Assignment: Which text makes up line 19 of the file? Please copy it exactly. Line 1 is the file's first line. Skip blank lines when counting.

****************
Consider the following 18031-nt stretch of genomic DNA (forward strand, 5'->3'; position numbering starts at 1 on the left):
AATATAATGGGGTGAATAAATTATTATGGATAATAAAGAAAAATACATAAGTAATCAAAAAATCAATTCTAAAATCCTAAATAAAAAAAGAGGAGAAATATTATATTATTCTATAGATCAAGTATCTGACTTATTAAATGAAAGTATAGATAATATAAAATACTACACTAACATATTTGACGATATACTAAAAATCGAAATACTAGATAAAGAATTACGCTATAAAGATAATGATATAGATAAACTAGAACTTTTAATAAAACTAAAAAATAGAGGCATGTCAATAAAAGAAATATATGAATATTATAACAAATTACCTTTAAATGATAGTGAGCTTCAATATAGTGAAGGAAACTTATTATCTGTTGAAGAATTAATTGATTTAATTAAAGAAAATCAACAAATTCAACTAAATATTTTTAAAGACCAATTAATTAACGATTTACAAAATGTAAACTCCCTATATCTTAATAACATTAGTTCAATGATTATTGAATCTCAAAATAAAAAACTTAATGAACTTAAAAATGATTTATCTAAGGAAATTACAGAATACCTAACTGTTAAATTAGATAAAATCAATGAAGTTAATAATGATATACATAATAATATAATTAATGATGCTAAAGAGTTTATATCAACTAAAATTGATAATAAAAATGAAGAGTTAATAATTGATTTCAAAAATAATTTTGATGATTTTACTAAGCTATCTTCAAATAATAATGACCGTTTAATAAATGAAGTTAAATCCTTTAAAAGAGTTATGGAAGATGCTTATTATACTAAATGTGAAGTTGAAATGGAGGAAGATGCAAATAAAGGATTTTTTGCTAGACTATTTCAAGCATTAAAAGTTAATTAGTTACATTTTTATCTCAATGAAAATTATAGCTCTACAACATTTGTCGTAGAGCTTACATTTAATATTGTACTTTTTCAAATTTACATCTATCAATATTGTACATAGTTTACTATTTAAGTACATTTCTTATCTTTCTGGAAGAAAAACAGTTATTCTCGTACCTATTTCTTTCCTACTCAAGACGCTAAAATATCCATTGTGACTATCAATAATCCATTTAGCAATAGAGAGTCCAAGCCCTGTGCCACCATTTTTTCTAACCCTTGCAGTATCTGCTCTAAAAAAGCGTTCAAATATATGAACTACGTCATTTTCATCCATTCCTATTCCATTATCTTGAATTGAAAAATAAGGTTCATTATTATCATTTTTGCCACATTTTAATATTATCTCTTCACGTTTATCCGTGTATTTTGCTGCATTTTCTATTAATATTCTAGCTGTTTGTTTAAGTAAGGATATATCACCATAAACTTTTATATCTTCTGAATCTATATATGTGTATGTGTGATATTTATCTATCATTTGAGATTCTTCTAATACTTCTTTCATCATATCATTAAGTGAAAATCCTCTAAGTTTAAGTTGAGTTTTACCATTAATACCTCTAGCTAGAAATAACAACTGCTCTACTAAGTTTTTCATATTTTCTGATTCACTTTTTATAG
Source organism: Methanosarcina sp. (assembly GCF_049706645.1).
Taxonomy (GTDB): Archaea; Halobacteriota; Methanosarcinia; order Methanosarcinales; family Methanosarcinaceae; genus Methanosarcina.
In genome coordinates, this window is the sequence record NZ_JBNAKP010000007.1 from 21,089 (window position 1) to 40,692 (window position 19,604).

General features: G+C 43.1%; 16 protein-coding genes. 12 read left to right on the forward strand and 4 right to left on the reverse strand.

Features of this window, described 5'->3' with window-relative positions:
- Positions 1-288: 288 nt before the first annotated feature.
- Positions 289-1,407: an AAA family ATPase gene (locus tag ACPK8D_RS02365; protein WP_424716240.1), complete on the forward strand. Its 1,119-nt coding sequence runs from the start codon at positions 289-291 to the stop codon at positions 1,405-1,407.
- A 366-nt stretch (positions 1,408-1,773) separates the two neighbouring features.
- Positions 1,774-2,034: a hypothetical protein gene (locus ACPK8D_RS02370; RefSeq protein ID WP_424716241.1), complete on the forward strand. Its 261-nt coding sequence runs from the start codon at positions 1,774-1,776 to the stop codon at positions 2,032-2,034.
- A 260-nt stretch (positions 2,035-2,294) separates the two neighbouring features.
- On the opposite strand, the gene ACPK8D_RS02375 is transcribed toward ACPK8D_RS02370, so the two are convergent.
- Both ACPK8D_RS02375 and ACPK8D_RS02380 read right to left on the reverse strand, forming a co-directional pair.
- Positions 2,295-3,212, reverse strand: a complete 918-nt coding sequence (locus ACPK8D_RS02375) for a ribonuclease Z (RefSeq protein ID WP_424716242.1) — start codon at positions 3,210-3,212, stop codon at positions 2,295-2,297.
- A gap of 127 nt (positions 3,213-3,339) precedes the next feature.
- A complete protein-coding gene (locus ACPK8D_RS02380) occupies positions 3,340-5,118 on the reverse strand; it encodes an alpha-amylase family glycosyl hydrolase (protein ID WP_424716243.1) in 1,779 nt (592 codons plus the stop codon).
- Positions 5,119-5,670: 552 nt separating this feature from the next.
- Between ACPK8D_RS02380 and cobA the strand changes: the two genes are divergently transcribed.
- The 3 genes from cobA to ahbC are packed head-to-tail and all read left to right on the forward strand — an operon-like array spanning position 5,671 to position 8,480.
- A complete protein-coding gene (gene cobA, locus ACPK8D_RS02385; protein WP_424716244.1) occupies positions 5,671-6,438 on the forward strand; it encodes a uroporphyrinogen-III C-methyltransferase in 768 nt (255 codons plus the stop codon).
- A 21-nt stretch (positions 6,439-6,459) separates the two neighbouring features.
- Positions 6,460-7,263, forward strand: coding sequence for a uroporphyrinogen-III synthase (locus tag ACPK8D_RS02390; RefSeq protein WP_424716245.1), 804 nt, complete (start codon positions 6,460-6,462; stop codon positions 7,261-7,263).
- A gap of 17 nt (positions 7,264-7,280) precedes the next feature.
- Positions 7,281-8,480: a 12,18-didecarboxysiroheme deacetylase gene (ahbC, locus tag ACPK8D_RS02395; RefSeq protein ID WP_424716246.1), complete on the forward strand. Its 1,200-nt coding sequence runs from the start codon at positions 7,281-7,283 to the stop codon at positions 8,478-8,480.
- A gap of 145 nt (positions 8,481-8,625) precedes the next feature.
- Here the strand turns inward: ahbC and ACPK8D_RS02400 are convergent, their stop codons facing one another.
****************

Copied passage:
- Between ACPK8D_RS02380 and cobA the strand changes: the two genes are divergently transcribed.